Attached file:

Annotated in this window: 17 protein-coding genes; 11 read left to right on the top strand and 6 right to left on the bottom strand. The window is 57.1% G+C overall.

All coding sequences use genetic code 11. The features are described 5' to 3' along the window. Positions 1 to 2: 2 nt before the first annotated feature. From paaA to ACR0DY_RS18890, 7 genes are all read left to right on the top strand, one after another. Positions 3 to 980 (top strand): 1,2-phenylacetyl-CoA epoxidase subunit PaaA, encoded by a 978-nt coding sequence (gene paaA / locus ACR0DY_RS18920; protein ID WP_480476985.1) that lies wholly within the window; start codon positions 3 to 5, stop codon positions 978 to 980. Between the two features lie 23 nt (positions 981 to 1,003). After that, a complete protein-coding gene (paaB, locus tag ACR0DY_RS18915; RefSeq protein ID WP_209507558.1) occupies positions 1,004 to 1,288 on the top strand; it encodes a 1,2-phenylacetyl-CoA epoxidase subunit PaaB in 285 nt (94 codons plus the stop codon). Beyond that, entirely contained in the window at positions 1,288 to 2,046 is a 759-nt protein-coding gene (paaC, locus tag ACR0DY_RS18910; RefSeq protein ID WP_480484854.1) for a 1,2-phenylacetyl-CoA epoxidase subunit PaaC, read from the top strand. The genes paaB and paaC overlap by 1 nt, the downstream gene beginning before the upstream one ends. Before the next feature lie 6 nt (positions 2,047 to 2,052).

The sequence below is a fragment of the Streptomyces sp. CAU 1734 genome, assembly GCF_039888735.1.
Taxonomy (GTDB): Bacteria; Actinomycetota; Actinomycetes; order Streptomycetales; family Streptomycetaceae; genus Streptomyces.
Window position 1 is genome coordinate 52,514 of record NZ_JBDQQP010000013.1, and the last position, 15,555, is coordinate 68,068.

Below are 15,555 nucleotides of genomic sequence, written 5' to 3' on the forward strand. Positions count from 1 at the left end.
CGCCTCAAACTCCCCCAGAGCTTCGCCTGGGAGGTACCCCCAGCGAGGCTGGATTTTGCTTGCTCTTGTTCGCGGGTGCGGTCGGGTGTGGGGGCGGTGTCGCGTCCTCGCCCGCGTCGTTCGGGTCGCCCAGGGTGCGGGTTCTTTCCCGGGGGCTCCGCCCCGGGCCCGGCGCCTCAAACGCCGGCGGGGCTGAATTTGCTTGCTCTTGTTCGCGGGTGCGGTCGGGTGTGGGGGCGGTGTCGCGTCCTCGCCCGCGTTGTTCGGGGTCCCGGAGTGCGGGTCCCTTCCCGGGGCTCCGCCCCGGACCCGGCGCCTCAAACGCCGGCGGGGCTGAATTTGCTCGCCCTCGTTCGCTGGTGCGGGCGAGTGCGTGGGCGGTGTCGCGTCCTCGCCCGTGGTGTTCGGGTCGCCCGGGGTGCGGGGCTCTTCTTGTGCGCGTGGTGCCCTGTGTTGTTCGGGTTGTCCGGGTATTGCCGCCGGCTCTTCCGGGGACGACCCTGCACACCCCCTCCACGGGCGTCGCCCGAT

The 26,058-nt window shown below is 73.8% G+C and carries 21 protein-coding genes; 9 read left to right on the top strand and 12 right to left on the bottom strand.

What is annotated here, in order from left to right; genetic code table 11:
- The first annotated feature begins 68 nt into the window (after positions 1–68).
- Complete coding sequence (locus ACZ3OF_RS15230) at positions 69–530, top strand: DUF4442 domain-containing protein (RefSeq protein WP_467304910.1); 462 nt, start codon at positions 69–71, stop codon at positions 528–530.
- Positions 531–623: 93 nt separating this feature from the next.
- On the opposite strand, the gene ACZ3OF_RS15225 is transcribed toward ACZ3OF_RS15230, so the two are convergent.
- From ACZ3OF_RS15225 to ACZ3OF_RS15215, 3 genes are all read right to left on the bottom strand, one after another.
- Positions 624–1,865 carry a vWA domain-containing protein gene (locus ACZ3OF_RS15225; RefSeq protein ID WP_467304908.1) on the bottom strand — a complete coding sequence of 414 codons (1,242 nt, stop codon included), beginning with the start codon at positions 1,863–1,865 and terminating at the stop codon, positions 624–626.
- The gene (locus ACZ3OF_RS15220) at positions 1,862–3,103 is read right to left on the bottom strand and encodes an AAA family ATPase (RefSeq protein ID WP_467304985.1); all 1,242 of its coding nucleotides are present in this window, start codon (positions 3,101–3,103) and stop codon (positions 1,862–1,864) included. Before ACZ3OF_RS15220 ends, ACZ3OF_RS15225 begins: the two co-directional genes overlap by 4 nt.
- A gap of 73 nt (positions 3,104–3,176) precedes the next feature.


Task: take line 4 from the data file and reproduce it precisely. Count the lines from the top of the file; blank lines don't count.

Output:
Taxonomy (GTDB): Bacteria; Actinomycetota; Actinomycetes; order Streptomycetales; family Streptomycetaceae; genus Streptomyces.